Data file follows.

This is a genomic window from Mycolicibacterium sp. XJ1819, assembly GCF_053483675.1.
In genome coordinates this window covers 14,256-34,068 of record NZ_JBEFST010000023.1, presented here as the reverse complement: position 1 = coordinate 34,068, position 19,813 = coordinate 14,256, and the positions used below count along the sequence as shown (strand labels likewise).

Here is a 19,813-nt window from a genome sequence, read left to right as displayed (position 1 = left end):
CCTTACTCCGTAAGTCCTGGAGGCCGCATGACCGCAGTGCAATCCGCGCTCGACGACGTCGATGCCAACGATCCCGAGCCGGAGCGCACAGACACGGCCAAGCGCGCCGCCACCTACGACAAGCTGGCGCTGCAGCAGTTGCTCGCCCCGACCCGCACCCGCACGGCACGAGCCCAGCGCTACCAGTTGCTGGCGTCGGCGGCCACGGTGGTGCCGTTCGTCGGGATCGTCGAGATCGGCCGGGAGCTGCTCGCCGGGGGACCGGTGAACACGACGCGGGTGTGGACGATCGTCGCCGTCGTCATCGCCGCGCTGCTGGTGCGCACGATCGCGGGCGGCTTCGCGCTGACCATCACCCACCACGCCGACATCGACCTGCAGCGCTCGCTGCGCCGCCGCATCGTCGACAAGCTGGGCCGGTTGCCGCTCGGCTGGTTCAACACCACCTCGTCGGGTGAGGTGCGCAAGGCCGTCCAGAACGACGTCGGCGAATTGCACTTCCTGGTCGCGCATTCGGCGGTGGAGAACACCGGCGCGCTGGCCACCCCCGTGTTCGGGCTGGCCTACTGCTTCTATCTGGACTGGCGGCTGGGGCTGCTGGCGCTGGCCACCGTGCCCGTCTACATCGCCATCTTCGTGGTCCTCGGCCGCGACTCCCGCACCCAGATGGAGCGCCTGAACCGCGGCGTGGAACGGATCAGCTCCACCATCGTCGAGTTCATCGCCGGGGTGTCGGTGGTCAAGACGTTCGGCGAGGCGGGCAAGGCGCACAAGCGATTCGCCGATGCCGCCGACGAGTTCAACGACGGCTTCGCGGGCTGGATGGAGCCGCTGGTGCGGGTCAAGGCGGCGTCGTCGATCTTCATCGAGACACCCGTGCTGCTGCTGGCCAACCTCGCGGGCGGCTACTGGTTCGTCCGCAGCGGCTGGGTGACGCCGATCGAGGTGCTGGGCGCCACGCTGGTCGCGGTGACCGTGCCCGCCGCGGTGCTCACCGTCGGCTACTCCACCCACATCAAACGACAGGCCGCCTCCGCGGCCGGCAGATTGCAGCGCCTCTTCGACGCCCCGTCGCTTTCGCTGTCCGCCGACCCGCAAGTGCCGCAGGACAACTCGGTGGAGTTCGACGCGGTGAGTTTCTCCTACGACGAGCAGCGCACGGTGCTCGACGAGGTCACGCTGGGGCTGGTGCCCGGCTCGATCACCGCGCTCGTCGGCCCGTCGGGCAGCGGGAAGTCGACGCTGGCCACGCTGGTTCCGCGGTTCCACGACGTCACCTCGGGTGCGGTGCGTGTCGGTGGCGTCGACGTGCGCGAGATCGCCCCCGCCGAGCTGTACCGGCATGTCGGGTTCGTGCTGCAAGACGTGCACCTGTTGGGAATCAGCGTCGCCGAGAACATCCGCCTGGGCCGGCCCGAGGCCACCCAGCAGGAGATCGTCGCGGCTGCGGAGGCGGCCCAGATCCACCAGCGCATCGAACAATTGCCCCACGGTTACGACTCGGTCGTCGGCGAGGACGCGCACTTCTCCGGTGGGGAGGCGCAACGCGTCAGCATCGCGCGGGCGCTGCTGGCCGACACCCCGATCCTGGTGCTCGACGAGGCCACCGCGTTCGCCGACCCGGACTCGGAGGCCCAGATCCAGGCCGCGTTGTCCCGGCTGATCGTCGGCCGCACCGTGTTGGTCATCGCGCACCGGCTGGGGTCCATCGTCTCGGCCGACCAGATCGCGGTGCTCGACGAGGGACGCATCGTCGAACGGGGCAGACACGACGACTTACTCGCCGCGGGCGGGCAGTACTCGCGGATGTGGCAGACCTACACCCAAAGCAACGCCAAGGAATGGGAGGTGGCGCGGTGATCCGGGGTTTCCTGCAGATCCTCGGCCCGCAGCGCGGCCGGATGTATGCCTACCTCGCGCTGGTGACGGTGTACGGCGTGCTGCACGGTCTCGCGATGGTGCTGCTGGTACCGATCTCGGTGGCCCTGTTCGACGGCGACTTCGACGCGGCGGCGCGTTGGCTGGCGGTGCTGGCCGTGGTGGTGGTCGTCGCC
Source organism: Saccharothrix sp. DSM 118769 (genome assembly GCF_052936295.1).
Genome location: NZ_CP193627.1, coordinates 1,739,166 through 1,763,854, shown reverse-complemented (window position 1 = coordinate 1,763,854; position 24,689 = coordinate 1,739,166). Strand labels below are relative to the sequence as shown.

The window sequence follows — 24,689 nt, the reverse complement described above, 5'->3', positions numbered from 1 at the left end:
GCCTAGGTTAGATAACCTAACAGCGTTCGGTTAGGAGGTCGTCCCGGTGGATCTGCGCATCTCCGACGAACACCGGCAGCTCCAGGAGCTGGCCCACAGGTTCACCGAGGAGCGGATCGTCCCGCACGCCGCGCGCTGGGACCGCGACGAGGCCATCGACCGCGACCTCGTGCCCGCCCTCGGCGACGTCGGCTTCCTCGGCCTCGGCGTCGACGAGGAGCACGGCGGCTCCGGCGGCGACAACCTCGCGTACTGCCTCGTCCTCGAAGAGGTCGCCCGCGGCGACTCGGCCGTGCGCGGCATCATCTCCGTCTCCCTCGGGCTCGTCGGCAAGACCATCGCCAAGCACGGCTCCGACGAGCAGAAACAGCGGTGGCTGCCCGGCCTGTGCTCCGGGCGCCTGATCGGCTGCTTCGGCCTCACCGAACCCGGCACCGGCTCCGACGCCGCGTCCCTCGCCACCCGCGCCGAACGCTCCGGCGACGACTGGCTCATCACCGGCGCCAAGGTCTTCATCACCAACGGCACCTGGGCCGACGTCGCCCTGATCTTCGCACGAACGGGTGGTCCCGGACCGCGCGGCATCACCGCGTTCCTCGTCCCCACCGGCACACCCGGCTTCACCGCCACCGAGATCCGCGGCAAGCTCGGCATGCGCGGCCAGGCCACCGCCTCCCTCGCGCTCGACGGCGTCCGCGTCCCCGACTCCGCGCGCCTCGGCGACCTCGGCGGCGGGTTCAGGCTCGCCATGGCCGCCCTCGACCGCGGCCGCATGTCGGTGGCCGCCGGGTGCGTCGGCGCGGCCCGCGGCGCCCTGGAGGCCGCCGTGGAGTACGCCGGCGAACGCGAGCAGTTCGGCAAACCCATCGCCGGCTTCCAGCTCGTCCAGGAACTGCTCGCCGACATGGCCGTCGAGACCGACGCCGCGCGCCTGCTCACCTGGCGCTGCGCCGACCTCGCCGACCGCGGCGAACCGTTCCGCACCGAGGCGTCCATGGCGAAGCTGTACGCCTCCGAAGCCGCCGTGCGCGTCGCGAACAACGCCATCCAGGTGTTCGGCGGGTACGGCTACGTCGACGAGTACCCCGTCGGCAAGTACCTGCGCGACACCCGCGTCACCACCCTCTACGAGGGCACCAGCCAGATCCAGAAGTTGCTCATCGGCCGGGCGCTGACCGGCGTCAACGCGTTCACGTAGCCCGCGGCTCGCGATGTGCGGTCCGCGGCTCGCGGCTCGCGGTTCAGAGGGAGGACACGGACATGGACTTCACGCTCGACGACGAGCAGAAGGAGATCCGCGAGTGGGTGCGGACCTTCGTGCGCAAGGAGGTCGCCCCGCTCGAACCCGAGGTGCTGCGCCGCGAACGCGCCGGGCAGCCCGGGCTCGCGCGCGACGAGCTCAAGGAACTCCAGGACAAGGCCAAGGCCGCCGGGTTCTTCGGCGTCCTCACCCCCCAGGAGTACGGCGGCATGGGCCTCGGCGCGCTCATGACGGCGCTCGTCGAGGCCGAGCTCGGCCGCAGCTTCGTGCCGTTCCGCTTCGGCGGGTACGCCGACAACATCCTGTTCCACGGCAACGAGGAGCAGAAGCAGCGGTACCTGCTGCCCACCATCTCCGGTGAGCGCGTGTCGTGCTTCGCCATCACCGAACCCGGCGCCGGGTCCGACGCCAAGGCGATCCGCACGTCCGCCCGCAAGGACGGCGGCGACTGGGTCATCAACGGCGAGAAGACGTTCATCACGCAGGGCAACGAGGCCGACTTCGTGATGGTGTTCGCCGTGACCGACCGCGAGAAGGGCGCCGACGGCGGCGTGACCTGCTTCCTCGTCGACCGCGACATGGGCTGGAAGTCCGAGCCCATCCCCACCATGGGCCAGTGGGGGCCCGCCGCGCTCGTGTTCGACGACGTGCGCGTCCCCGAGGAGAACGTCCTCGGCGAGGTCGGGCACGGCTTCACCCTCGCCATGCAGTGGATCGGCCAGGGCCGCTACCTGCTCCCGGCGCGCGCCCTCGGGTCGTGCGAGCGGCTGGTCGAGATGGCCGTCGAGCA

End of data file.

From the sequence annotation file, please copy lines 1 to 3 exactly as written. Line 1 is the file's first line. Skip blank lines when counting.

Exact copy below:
This is a genomic window from Mycolicibacterium sp. XJ1819, assembly GCF_053483675.1.
In genome coordinates this window covers 14,256-34,068 of record NZ_JBEFST010000023.1, presented here as the reverse complement: position 1 = coordinate 34,068, position 19,813 = coordinate 14,256, and the positions used below count along the sequence as shown (strand labels likewise).

Here is a 19,813-nt window from a genome sequence, read left to right as displayed (position 1 = left end):